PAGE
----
Sunday, July 1, 2012

Books of May and June

Reading is my favorite diversion.  With all the stress this summer, it's what I do to keep my mind occupied.  And as you'll see, I've done a lot of reading in the past two months.

The Duchess of Palms by Nadine Eckhardt

Memoir by a woman who grew up in a small town, became part of the "in" crowd in Austin and Washington.  Her life as part of LBJ's inner circle, a hostess, entrepreneur, mover in fast company, and episodes with two relatively famous husbands.  Wow!

The Witness by Nora Robers.  I confess, she's my favorate romance author.  This book is about a teenage genuis whose life is tightly controlled by her mother.  She sneaks out to go bar hopping with a friend, witnesses a murder and goes into witness protection.  We find her years later living with her dog in a small southern town, where she meets the sheriff, who, like all Roberts' heroes, is strong but gentle, unbelievably sexy, etc.,etc.  Together they confront her past and build their future.  If you like romance, you'll find this one of Roberts' best.

The Presidents Club by Nancy Gibbs and Michael Duffy.  Switching genres, I found this look at how former presidents work together intriguing. Did you know that Clinton and Nixon spoke almost every day?  That Clinton became almost a part of the Bush family?  That Truman sought Hoover for some of his most ambitious projects after WWII? 

We Need to Talk About Kevin by Lionel Shriver.  I didn't see the movie, which I heard was excellent, but I found myself engrossed in the book as told by the mother of a boy incarcerated for a school massacre.  She wasn't sure she wanted this child, never bonded with him, and somehow knew from the beginning there was "something wrong."  The characters of the mother and father are overdrawn but the book is still great summer reading.

As Texas Goes... by Gail Collins.  As a native Texan, I should have despised this book.  Maybe it was because I needed to get my mind off my son's illness, but I thought Collins' view of my state was quite amusing.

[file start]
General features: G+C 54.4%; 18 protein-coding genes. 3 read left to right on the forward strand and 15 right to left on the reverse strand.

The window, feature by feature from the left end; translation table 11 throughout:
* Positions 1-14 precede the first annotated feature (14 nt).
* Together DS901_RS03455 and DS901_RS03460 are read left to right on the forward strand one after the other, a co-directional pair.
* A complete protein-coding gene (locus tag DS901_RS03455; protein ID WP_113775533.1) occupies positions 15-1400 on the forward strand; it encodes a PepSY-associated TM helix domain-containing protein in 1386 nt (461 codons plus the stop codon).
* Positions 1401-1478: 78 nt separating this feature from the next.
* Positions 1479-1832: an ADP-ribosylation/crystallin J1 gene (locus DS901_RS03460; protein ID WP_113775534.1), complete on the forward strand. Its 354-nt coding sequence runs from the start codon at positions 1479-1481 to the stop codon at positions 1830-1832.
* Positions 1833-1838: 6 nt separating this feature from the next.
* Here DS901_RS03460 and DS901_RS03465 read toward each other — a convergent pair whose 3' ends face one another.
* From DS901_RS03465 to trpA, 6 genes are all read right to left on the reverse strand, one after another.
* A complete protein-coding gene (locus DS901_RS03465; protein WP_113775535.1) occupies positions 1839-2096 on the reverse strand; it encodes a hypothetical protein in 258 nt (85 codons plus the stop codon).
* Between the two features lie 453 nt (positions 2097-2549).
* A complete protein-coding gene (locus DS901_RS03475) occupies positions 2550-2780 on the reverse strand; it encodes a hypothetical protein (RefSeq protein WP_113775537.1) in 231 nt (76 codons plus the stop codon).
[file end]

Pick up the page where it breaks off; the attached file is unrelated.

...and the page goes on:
Bring Up the Bodies by Hilary Mantel.  The sequel to her Booker Prize winner Wolf Hall, this continues the story of Thomas Cromwell.  Here we see his role in bringing down Anne Boleyn and freeing Henry VIII to marry Jane Seymour, wife number three.  At the end, Cromwell is at the peak of his power, but that's not gonna last.  I'm looking forward to volume 3.

Calico Joe by John Grisham. I love sports books, but I prefer non-fiction. This is, of course, fiction. It's the story of a boy and his dad a major league pitcher who ends the promising career of a superstar rookie by beaning him. Not as good as some baseball books, but not bad.

The Magicians by Lev Grossman.  This book netted Grossman a cult following among sci-fi / fanatasy aficianodos.  It was a book club pick and one I could have done without.  Not because of the genre, but because it was a really boring book (with lots of grammatic errors that drove me crazy).  The characters weren't interesting, the plot lacked tension, and I kept counting the pages left till the end.

The Fault in Our Stars by John Green, a young adult recommended by my granddaughter.  If you're tired of take-offs on The Hunger Games, this is as far away as you can get.  The main characters are teenagers with cancer.  If that doesn't sound appealing, read a few pages.  These are kids, cancer or not, you'd probably like to know.

One Hundred Names for Love by Diane Ackerman.  A memoir of her husband's stroke and its aftermath, this book was recommended by a speech pathologist friend soon after my son's stroke.  When I heard it was by Diane Ackerman, I was excited to read it.  Alas, I didn't like it.  Maybe I read it too soon, but it affectedt me very much the way Joan Didion's book The Year of Magical Thinking, about her husband's death didt when I read it a few weeks after my husband died.   Ackerman keeps reminding the reader she's a poet and author by slipping into long descriptions of nature; she's constantly harping on how quirky and clever she and her husband are--they enjoy kicking Kleenex boxes down the hall at each other..  I was encouraged that her husband got better and even wrote several books after he recovered (He, too, is an author) but I think I might do better with My Stroke of Insight.

Whew, I read a lot, didn't I?  If you have opinions, about any of these books or if you have recommendations for others, please share them.



Template by: Bright Sunshine Designs by Mary - Affordable Custom Blog Design © 2011